There’s been a steady increase in tarpon numbers over the past few days, it’s still windy but the onshore flow is keeping water temperatures up and bringing the fish in. Shannon Norris has had the foredeck for the last two days, hunting sleepers and drawing numerous strikes from laid up fish. This morning, on dawn patrol, he hooked a giant just after sunrise and after an hour long, technically perfect battle, had the fish boatside. We were trying to get a lip hold on her and Shannon had her snubbed down tight when his brand new, twelve weight, high-performance-nanno-titanium-techno-positive-magna-flex-super-duperior, state of the art, space age fly rod, …..exploded. We tried to hand line it for a few minutes and finally snapped the tippet. We’re calling this one landed. We didn’t get a picture of the fish but here’s one of Shannon with the remains of the Wonder Rod.
April 29, 2005
April 22, 2005
We’ve been tarpon fishing every day. There are fish around and some new arrivals with the full moon. Dino Messina on the foredeck over the last three days jumping eight, three were giants and the others were fifty to seventy pounds.
April 16, 2005
With the front passing through and high winds prevailing we’ve taken a break from tarpon hunting. Off shore winds have opened up some areas to the south that we haven’t been able to get to for a while and we’re finding both reds and snook in the shallows. Here’s John Manuel with a red, and John Hillsinger with one of several snook he caught, all in the same year class.
April 11, 2005
A break in the weather, finally. Light winds, clear skies, an easy tide and tarpon. We hunted sleepers all day and they were there. Some green fish arriving in all sizes. We are using the light rigs, small flies, and we’re getting fish in the air. Jeff Wyman landed a fifty pounder today and jumped another in the 150 pound class.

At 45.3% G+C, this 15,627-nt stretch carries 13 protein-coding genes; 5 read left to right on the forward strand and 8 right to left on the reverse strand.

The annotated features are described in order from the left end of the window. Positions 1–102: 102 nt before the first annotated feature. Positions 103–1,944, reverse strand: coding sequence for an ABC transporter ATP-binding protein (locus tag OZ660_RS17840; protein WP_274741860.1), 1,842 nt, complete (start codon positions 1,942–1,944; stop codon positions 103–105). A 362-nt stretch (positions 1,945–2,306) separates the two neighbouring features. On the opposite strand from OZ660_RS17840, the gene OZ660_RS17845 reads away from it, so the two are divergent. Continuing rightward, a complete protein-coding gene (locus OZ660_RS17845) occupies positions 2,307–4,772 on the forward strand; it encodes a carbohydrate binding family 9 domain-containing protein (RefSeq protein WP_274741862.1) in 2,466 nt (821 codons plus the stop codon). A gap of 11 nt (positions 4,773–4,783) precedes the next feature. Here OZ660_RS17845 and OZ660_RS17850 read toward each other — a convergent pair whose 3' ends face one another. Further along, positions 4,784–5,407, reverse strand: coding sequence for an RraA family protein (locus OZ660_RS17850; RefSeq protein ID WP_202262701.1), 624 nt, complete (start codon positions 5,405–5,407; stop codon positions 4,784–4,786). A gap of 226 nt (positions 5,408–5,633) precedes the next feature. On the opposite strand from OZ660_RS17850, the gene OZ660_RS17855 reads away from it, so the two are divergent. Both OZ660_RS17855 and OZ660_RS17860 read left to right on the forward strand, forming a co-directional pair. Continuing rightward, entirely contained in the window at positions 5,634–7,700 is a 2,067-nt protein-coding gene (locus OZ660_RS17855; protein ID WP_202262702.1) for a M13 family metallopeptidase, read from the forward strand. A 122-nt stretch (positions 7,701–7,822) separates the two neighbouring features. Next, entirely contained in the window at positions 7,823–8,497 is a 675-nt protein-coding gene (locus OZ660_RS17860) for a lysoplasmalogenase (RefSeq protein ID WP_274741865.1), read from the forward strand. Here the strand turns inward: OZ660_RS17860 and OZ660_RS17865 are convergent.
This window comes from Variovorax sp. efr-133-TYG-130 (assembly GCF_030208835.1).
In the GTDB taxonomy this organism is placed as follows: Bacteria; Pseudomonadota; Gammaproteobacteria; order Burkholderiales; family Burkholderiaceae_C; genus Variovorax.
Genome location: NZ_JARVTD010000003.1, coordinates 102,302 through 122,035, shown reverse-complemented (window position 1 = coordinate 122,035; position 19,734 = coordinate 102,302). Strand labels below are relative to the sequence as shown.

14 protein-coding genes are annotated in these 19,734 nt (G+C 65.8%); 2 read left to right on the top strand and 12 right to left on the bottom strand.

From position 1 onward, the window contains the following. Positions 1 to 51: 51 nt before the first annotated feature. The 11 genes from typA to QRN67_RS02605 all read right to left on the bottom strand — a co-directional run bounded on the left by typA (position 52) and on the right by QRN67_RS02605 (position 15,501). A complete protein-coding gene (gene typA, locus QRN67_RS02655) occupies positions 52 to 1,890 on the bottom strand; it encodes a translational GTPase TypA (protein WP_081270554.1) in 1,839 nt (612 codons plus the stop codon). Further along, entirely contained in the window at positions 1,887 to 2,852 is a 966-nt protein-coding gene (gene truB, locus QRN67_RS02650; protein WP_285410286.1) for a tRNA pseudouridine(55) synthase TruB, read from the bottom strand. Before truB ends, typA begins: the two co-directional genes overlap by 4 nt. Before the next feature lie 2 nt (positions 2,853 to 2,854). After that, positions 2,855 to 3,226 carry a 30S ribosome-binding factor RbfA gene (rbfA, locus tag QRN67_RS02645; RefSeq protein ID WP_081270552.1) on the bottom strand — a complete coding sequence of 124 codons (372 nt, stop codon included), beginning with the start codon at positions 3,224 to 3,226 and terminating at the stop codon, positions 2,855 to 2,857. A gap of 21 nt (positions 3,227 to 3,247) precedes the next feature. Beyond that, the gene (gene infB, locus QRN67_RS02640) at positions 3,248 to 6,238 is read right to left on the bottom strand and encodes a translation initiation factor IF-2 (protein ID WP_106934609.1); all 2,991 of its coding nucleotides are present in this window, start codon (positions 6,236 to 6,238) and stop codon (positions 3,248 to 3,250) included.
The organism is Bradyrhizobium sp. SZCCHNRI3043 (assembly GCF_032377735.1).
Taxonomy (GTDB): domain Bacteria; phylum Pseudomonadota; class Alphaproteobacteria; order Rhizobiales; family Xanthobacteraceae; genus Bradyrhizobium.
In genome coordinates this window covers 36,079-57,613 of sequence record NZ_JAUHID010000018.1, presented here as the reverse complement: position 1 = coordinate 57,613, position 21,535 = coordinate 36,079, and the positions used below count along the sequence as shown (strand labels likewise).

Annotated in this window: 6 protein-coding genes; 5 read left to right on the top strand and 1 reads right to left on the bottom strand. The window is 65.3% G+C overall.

April 6, 2005
We got one today, a sleeper in Lake of Islands. We used a number 8 fly rod, with a sixteen pound class tippet and a forty pound shock. The fly was a size two. The leader is long and tapered, no biminis, designed for a quiet and subtle presentation. Sleepers are wary and hard to approach; traditional tarpon rigs have their place in the game, but I’m finding these ultra-light rigs are the way to go when hunting laid up fish in the lagoons. You have a much better chance of presenting the fly without spooking the fish. She was ninety pounds and the battle was 48 minutes. Dan Newman on the foredeck, tarpon on fly, Everglades style.
April 5, 2005
Once again, with strong winds and murky water the tarpon have thinned out. We got a few shots but no takers. The new moon is approaching, hopefully we’ll see the arrival of some migrants. Meanwhile, we’re plagued with these trash fish. Here’s another one.
April 4, 2005
Storms, cold fronts, wind and muddy water have been dogging our tarpon attempts, still, they are there for the intrepid. Dick Schultz and I spent the day searching for them and finally found a fresh school late in the day. We had several shots, no hookups, but we didn’t bother them much at all and we’re going back out at daylight tomorrow with a renewed strategy. (They’re laid up under the mangroves at high tide.) Here’s Dick with a trash fish he picked up while casting to sleepers in the Choke Hole.